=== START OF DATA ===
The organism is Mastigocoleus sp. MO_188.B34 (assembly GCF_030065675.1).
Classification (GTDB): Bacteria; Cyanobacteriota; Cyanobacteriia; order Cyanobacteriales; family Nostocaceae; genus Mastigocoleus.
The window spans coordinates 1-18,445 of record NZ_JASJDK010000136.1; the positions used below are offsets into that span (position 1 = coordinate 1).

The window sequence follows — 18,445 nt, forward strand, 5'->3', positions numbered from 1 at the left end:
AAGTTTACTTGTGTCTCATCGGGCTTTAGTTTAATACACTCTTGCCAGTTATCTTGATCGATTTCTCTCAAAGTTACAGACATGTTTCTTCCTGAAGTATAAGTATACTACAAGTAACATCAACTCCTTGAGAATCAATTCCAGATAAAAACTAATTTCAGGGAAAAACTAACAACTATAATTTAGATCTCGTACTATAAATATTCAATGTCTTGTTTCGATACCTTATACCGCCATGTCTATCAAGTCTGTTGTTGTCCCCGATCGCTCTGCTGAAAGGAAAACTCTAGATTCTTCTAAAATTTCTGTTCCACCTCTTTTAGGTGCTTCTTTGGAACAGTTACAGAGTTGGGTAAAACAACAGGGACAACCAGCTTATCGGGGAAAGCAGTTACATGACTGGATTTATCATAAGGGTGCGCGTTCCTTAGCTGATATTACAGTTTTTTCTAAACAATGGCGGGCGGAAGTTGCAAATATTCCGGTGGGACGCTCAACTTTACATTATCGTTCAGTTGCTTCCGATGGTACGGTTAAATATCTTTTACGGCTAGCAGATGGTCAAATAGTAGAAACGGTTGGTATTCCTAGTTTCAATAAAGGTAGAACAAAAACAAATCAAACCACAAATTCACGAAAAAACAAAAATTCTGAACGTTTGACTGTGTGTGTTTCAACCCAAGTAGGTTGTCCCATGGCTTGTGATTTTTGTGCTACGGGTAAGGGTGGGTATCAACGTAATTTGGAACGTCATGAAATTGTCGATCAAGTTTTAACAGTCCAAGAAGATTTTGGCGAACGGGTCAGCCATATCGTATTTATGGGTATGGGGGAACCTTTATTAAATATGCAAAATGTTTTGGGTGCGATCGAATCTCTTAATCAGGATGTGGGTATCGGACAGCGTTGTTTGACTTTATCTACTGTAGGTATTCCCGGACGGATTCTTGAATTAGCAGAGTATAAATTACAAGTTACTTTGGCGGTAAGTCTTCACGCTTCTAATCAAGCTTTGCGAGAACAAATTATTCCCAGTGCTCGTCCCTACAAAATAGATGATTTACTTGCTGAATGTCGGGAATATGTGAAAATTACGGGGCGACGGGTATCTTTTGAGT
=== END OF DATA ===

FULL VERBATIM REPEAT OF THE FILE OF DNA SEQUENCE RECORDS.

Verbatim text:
The organism is Mastigocoleus sp. MO_188.B34 (assembly GCF_030065675.1).
Classification (GTDB): Bacteria; Cyanobacteriota; Cyanobacteriia; order Cyanobacteriales; family Nostocaceae; genus Mastigocoleus.
The window spans coordinates 1-18,445 of record NZ_JASJDK010000136.1; the positions used below are offsets into that span (position 1 = coordinate 1).

The window sequence follows — 18,445 nt, forward strand, 5'->3', positions numbered from 1 at the left end:
AAGTTTACTTGTGTCTCATCGGGCTTTAGTTTAATACACTCTTGCCAGTTATCTTGATCGATTTCTCTCAAAGTTACAGACATGTTTCTTCCTGAAGTATAAGTATACTACAAGTAACATCAACTCCTTGAGAATCAATTCCAGATAAAAACTAATTTCAGGGAAAAACTAACAACTATAATTTAGATCTCGTACTATAAATATTCAATGTCTTGTTTCGATACCTTATACCGCCATGTCTATCAAGTCTGTTGTTGTCCCCGATCGCTCTGCTGAAAGGAAAACTCTAGATTCTTCTAAAATTTCTGTTCCACCTCTTTTAGGTGCTTCTTTGGAACAGTTACAGAGTTGGGTAAAACAACAGGGACAACCAGCTTATCGGGGAAAGCAGTTACATGACTGGATTTATCATAAGGGTGCGCGTTCCTTAGCTGATATTACAGTTTTTTCTAAACAATGGCGGGCGGAAGTTGCAAATATTCCGGTGGGACGCTCAACTTTACATTATCGTTCAGTTGCTTCCGATGGTACGGTTAAATATCTTTTACGGCTAGCAGATGGTCAAATAGTAGAAACGGTTGGTATTCCTAGTTTCAATAAAGGTAGAACAAAAACAAATCAAACCACAAATTCACGAAAAAACAAAAATTCTGAACGTTTGACTGTGTGTGTTTCAACCCAAGTAGGTTGTCCCATGGCTTGTGATTTTTGTGCTACGGGTAAGGGTGGGTATCAACGTAATTTGGAACGTCATGAAATTGTCGATCAAGTTTTAACAGTCCAAGAAGATTTTGGCGAACGGGTCAGCCATATCGTATTTATGGGTATGGGGGAACCTTTATTAAATATGCAAAATGTTTTGGGTGCGATCGAATCTCTTAATCAGGATGTGGGTATCGGACAGCGTTGTTTGACTTTATCTACTGTAGGTATTCCCGGACGGATTCTTGAATTAGCAGAGTATAAATTACAAGTTACTTTGGCGGTAAGTCTTCACGCTTCTAATCAAGCTTTGCGAGAACAAATTATTCCCAGTGCTCGTCCCTACAAAATAGATGATTTACTTGCTGAATGTCGGGAATATGTGAAAATTACGGGGCGACGGGTATCTTTTGAGT